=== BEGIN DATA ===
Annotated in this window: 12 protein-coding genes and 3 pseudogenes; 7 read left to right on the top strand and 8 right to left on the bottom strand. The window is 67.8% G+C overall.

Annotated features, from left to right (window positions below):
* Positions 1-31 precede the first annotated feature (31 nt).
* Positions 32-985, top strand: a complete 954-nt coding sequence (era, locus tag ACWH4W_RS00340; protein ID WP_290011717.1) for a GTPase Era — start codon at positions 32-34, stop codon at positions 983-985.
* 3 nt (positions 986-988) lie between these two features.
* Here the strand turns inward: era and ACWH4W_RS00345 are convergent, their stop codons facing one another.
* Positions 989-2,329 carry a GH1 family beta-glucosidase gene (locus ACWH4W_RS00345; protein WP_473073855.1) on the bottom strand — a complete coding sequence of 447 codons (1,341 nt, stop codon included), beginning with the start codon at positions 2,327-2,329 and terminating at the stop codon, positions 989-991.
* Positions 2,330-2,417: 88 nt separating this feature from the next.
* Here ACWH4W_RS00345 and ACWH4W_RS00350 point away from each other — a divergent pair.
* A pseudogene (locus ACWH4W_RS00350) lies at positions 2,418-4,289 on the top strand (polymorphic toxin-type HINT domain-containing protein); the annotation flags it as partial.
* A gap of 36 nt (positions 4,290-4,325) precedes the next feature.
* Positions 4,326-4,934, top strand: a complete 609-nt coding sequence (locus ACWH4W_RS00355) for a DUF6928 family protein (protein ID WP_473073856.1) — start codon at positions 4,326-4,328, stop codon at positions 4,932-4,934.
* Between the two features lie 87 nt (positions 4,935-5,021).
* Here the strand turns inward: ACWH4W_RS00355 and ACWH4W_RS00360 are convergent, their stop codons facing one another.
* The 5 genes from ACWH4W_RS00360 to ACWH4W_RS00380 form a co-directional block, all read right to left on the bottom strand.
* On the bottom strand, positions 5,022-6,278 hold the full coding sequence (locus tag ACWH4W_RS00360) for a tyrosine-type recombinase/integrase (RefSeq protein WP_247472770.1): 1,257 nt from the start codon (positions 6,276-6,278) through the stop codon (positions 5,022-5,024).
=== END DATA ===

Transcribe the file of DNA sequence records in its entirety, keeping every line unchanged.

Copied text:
Annotated in this window: 12 protein-coding genes and 3 pseudogenes; 7 read left to right on the top strand and 8 right to left on the bottom strand. The window is 67.8% G+C overall.

Annotated features, from left to right (window positions below):
* Positions 1-31 precede the first annotated feature (31 nt).
* Positions 32-985, top strand: a complete 954-nt coding sequence (era, locus tag ACWH4W_RS00340; protein ID WP_290011717.1) for a GTPase Era — start codon at positions 32-34, stop codon at positions 983-985.
* 3 nt (positions 986-988) lie between these two features.
* Here the strand turns inward: era and ACWH4W_RS00345 are convergent, their stop codons facing one another.
* Positions 989-2,329 carry a GH1 family beta-glucosidase gene (locus ACWH4W_RS00345; protein WP_473073855.1) on the bottom strand — a complete coding sequence of 447 codons (1,341 nt, stop codon included), beginning with the start codon at positions 2,327-2,329 and terminating at the stop codon, positions 989-991.
* Positions 2,330-2,417: 88 nt separating this feature from the next.
* Here ACWH4W_RS00345 and ACWH4W_RS00350 point away from each other — a divergent pair.
* A pseudogene (locus ACWH4W_RS00350) lies at positions 2,418-4,289 on the top strand (polymorphic toxin-type HINT domain-containing protein); the annotation flags it as partial.
* A gap of 36 nt (positions 4,290-4,325) precedes the next feature.
* Positions 4,326-4,934, top strand: a complete 609-nt coding sequence (locus ACWH4W_RS00355) for a DUF6928 family protein (protein ID WP_473073856.1) — start codon at positions 4,326-4,328, stop codon at positions 4,932-4,934.
* Between the two features lie 87 nt (positions 4,935-5,021).
* Here the strand turns inward: ACWH4W_RS00355 and ACWH4W_RS00360 are convergent, their stop codons facing one another.
* The 5 genes from ACWH4W_RS00360 to ACWH4W_RS00380 form a co-directional block, all read right to left on the bottom strand.
* On the bottom strand, positions 5,022-6,278 hold the full coding sequence (locus tag ACWH4W_RS00360) for a tyrosine-type recombinase/integrase (RefSeq protein WP_247472770.1): 1,257 nt from the start codon (positions 6,276-6,278) through the stop codon (positions 5,022-5,024).